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Exhibiting Gratitude

The “Exhibiting Gratitude” activities will encourage staff to share expressions of gratitude using interactive models.

Photo of Kalie Sacco

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The Lawrence Hall of Science is a busy place where individuals are constantly creating and supporting high quality science, technology, engineering, and math (STEM) experiences for all kinds of of learners. Although we work on a wide range of initiatives across many types of learning environments, one thing we are known for across the board is interactive, hands-on experiences that encourage reflection. Our idea to inspire the experience and expression of gratitude in our workplace is to build a series of interactive “exhibit” pieces that will invite staff to express gratitude for one another’s work. To keep things interesting, we’ll switch out these “exhibits” each month, and will also iterate and test different mechanisms. 

We’ll design ideas that invite both public and private expressions of gratitude to match different communication styles. And, we’ll build in ways to encourage and incentivize participation without requiring it. 

We piloted three exhibits--the Wheel of Gratitude, Jars of Gratitude, and Making a Note of It--at our staff holiday party. Photos and videos of the pilot session, the User Experience Journey that informed our design, and survey results with feedback from the pilot session are available on Google Drive.

Idea Title

Exhibiting Gratitude

How the Idea will inspire the experience and expression of gratitude within an organization.

In our public science center, we offer many ways for learners of different styles to learn and experience STEM through hands-on activities. These interactive experiences encourage reflection and offer flexibility for different working styles. We will use these principles in Exhibiting Gratitude to inspire expression and experience of gratitude both publicly and anonymously, and create structures and incentives for staff to use these different tools.

Who are you innovating for?

Staff at the Lawrence Hall of Science. For the past several years, this incredible group of people have been working under constrained resources, unrelenting workloads, and a time of intense organizational change. It is a high priority for Hall leadership to make sure that staff now how much their amazing work is appreciated, and to always be seeking out new ways to improve morale. It is our hope that Exhibiting Gratitude will be a new way for staff to express and feel gratitude for one another.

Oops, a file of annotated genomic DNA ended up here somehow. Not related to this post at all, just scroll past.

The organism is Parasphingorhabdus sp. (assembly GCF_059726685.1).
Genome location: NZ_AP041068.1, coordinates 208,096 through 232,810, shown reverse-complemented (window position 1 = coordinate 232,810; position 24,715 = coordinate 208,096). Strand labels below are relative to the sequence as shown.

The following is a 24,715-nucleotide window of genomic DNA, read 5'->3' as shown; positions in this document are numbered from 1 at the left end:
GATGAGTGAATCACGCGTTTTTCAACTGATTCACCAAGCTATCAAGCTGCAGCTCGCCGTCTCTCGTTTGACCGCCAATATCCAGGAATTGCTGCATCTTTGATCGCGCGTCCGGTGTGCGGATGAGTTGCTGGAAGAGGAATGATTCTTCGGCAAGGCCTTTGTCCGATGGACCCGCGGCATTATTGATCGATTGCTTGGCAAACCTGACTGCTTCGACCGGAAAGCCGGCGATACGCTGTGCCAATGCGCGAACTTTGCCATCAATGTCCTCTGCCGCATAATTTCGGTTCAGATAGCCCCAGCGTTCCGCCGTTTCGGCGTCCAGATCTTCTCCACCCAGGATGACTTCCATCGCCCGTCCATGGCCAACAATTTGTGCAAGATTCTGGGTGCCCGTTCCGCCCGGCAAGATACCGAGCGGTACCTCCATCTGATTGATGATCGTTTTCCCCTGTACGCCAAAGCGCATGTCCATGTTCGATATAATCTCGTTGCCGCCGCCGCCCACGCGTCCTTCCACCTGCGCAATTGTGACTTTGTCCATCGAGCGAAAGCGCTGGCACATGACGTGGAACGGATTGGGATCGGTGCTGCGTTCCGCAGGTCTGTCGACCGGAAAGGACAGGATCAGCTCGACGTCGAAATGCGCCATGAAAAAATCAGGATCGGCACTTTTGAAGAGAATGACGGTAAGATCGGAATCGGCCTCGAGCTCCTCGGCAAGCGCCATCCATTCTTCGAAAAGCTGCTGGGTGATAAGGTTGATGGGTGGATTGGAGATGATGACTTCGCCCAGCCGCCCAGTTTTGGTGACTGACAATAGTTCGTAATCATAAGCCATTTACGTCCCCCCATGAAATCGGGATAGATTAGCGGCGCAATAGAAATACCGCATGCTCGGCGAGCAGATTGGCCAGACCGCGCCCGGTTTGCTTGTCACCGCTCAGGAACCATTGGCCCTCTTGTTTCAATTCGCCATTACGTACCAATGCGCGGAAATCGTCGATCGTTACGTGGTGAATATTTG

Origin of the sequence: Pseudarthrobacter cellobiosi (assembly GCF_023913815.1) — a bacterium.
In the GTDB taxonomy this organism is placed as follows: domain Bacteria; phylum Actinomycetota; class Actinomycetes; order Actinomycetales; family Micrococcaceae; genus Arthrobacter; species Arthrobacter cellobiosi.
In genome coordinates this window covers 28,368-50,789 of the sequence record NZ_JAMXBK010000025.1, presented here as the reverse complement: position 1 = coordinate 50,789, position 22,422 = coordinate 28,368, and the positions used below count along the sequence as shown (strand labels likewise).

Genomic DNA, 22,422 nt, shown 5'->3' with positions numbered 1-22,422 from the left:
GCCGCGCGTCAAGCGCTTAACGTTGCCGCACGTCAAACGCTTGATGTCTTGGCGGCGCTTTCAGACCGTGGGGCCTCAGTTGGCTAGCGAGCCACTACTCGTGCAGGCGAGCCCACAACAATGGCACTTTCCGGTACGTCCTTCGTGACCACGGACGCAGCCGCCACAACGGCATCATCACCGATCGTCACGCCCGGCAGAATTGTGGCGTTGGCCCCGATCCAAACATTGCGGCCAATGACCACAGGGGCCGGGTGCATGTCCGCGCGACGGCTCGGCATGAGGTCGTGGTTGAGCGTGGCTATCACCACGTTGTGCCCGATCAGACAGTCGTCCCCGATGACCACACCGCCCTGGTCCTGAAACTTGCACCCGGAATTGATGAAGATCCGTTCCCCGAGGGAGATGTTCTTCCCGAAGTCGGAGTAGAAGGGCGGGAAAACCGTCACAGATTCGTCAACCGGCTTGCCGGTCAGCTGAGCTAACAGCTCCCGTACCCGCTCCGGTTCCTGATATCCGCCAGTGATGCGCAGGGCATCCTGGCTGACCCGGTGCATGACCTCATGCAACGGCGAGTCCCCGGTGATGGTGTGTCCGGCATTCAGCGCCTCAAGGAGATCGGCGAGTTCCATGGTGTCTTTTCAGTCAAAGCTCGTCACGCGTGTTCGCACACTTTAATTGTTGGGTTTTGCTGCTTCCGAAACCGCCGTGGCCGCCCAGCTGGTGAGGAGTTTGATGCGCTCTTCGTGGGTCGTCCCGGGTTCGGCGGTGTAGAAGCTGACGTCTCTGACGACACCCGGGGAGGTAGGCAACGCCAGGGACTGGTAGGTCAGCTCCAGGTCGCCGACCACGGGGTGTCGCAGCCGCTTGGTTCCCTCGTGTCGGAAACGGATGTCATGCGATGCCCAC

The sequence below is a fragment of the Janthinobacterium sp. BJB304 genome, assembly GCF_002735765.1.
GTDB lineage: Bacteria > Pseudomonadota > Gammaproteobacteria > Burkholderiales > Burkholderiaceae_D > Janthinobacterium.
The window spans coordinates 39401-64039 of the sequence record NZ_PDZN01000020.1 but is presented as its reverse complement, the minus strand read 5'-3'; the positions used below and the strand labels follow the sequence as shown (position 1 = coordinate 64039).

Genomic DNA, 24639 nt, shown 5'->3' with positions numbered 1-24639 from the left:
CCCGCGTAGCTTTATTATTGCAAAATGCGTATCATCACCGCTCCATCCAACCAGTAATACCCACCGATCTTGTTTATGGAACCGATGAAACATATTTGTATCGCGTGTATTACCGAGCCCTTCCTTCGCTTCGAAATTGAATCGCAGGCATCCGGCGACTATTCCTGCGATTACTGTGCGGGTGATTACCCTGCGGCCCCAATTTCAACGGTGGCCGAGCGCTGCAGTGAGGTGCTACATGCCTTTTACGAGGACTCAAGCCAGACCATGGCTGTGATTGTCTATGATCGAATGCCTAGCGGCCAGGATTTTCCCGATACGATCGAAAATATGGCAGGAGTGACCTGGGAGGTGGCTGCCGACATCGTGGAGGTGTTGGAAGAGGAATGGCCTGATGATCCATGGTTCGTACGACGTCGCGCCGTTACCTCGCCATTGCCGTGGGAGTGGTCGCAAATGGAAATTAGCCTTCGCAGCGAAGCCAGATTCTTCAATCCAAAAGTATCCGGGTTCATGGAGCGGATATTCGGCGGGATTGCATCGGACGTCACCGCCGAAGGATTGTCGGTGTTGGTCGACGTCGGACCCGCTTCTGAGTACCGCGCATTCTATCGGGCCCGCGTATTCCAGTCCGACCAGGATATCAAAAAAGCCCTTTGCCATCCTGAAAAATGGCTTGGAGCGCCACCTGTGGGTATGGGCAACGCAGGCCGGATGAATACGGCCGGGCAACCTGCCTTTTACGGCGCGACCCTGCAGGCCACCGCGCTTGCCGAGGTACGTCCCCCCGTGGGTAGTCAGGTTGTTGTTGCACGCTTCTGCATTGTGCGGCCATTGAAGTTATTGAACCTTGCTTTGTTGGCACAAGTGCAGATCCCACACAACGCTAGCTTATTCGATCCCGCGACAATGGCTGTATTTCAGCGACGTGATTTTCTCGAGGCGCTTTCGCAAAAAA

What type of workplaces are you innovating for?

Although we happen to be a hands-on science center and science learning R&D organization, the Exhibiting Gratitude could be put in any organization with a common staff area, access to low-cost materials, and a desire for expressing gratitude in an ingenious way.

How you envision the Idea being introduced to your selected organization?

We would roll out the idea in the Director's monthly all-staff email, and would work with the Cross-Hall Networking team (a volunteer group of individuals who facilitate collaborative professional learning experiences) to introduce it at an upcoming all-staff meeting. Our Management Team (each department at the Hall has a Management Team representative) would encourage their groups to set aside time at staff meetings to use or participate in the gratitude exhibits, and that team would also model expressing gratitude by using the exhibits themselves. In this way, we would (as the Challenge Brief encourages) create space for an organizational shift in expressing gratitude without requiring it.

What obstacles, if any, do you foresee in implementing this Idea, and how would they be overcome?

As the GGSC says in its article Five Ways to Cultivate Gratitude at Work, “The key is to create times and spaces that foster the voluntary, spontaneous expression of gratitude.” The main obstacle we see is having people take the time to engage with the “exhibits.” We will mitigate this, at first, by providing time during staff meetings to engage until it becomes part of the organizational culture. We will also incentivize participation by showing gratitude to those who participate.

How will you test and prototype your solution?

The Cross-Hall Networking team and a volunteer group will design a few mock-ups of exhibits, and prototype them with a test audience consisting of at least one person from each department (nominated by their Management Team representative). Our Production Studio (exhibit development) team would advise on fabrication, and then work with us to run a focus group to make sure that the exhibit prototypes meet the goal of expressing and experiencing gratitude.

What immediate next steps will you take if you receive an implementation grant.

We will work with OpenIDEO on the focus group and exhibit element design process, and will work with the Greater Good Science Center to turn their resources for expressing and experiencing gratitude into physical exhibit experiences. This collaboration will take place through at least one planning phone call to inform the initial brainstorm of exhibit experiences, and at least one in-person meeting with representatives from each team to review the physical prototypes.

At what stage of development is your Idea?

  • Prototyping: You have conducted some small tests or experiments with prospective users and will continue developing idea through these tests.

Please describe from where your Idea emerged

We’re a hands-on science center--building and testing exhibits is what we do every day! It has been a challenge to help teams across the Hall learn about each other's work. We recently conducted an organizational infrastructure needs assessment that revealed how many groups across the Hall don’t understand what other groups are doing, and don’t fully appreciate or understand roles that other team members play. GGSC resources have inspired us in the past to be more effective at building our team.

Tell us about yourself

My name is Kalie Sacco and I am submitting our idea on behalf of the Hall's Management Team (MT). I coordinate special projects for our Interim Director and the MT, and am lucky enough to work across multiple projects and teams throughout the organization. This effort will be led by the MT and other core staff.